6. MrChips

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    We will make the assumption that the 74LS113 flip/flop at U10 (labelled B3 in the schematic) is fine.

    What are your basic symptoms?

    1. On power up, do you hear a "beep"?
    2. Do you get a cursor on the left top corner of the screen?
    3. Have you tried a loop-back test, i.e. jumper pins 2 and 3 at the MODEM connection and type a character. Anything appears on the screen?
    4. Does CTRL-G give a "beep"?

    I presume you have an oscilloscope. Check all voltages from the power supply for ripple.
    Check all voltages for correct voltage.

    Check the +5V supply line for ripple.
     
  7. MrChips

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    Here are some more things for you to do.
    Get a digital voltmeter and measure the voltages to 2 decimal places at the pins of the 74LS113, U10.

    I presume the IC's are socketed in both the working and non-working ADM-3A.

    If so, remove the 74LS42 (J2) at U102 from the bad ADM-3A and replace it with a good one (only if the IC's are in sockets).
     
  8. stragulus

    Thread Starter New Member

    Feb 9, 2016
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    I do not have a scope sadly, just the (usb) logic analyzer.

    The things I've observed to work on this terminal:

    It doesn't beep at turn-on (actually, nor does my other adm-3a)
    I do get a cursor on an otherwise black screen.
    CTRL-G beeping I haven't checked, it's in parts right now so I might check that later. The good adm-3a does though.
    Loop-back test doesn't work

    I've done some fairly extensive debugging of the digital logic, and that is where I am stuck now. Let me explain.

    What does work, is that input typed on the keyboard will show up in realterm when connected through a null modem cable

    What also works, is characters typed in realterm register on the serial input pin, and I can see that this data is correct using the logic analyzer. It also shows in parallel form on the latches at K4/L4 as DATA0..6. What I do not see however, is the WRITE pulse on the memory IC's that will trigger saving the character into memory. One of the things that needs to happen for the WRITE pulse to happen is FORESPACE. FORESPACE is never 1 however. FORESPACE requires XCLK to happen, which doesn't happen either. XCLK is combined from CC80A and DOIT on IC at position C3. CC80A pulses are there, but the DOIT pulse, that must overlap with CC80A, is too short and therefore XCLK can never be set. So DOIT is not working right, and that led me to the analysis I wrote up in the first post. If you revisit that, you see the DOIT pulse is terminated prematurely, while on the good ADM-3A you see that the DOIT pulse is wider and only resets as on the negative edge of the clock of the flipflop as one would expect.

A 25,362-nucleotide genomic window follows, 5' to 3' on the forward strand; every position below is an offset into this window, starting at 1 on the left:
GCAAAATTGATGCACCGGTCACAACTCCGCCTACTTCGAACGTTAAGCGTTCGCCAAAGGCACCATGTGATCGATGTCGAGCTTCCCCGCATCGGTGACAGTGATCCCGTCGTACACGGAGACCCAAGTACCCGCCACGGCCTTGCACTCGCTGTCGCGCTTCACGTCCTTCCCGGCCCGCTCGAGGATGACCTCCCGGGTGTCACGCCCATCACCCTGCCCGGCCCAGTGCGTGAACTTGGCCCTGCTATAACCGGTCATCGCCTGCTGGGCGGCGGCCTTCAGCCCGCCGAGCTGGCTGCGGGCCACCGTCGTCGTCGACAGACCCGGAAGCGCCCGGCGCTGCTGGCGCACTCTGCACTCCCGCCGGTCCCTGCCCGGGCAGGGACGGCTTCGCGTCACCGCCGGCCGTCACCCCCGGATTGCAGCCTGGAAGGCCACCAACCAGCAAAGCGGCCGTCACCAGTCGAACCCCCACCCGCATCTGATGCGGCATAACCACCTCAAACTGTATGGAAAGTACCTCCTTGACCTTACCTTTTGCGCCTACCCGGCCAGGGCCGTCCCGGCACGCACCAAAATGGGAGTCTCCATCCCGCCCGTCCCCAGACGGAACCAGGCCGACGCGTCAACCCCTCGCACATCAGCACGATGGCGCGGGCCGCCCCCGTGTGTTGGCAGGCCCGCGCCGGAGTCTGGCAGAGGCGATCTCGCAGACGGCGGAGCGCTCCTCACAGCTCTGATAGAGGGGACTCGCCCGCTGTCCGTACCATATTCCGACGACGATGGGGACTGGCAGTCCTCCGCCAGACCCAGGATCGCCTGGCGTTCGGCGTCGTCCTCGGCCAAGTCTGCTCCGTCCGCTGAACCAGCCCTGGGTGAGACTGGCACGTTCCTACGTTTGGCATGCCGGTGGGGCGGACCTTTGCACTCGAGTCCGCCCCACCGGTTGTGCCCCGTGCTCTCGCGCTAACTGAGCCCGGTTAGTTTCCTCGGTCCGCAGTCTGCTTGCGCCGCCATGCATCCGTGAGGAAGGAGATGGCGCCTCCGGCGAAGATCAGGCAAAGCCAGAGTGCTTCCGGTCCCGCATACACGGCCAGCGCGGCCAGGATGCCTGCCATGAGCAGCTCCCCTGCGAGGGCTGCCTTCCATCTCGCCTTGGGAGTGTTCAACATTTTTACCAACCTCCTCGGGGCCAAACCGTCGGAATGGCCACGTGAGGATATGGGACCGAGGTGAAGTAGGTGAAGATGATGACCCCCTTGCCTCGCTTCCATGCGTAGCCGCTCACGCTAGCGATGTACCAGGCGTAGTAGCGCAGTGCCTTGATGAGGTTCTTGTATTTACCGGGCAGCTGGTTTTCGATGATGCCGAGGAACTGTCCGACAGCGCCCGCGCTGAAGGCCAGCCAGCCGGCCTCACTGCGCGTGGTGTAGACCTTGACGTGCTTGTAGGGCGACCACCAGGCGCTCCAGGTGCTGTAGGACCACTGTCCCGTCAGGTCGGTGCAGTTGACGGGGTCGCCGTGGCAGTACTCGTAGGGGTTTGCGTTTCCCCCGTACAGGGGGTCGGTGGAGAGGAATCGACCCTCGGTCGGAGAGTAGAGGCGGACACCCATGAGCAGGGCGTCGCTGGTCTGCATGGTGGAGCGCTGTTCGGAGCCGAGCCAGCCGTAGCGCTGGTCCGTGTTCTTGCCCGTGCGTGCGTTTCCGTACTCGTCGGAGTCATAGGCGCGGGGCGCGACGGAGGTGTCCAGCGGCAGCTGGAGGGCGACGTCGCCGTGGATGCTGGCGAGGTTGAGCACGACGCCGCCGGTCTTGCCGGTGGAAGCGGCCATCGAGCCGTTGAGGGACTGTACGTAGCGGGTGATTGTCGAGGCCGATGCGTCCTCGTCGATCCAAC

+5V (and -12V at the UART) measured OK with a multimeter, but as to whether it has a ripple..can I figure this out without a scope? Maybe I should just get one, it's been on the wishlist for so long.

    RE J2: I have already pulled it from the bad ADM-3A, it looks like it should still give me a working DOIT without the decoder chip in there. It's not socketed on the good ADM-3A so do you think I should bother?
     
  9. stragulus

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    Feb 9, 2016
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    ^^ +5V at 74ls113 measures 5.02V
     
  10. MrChips

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    I would like to know the voltages at all pins 1 to 14.
     
  11. MrChips

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    Don't go pulling chips if they are not in sockets. We'll find a way to find the problem otherwise.
    Pulling chips can do more harm than good unless you are certain that you have narrowed it down. If you do pull chips, make sure you put in sockets.
     
    Last edited: Feb 11, 2016
  12. stragulus

    Thread Starter New Member

    Feb 9, 2016
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    Don't worry, I'm quite proficient in (de)soldering chips. I had already taken this one out before I posted here to see if this was interfering with DOIT.

    Here's the voltages on the B3 pins (J2 still out of circuit, everything else is there):

    1 2.08
    2 0.92
    3 0.82
    4 4.36
    5 2.49
    6 1.56
    7 0
    8 0.12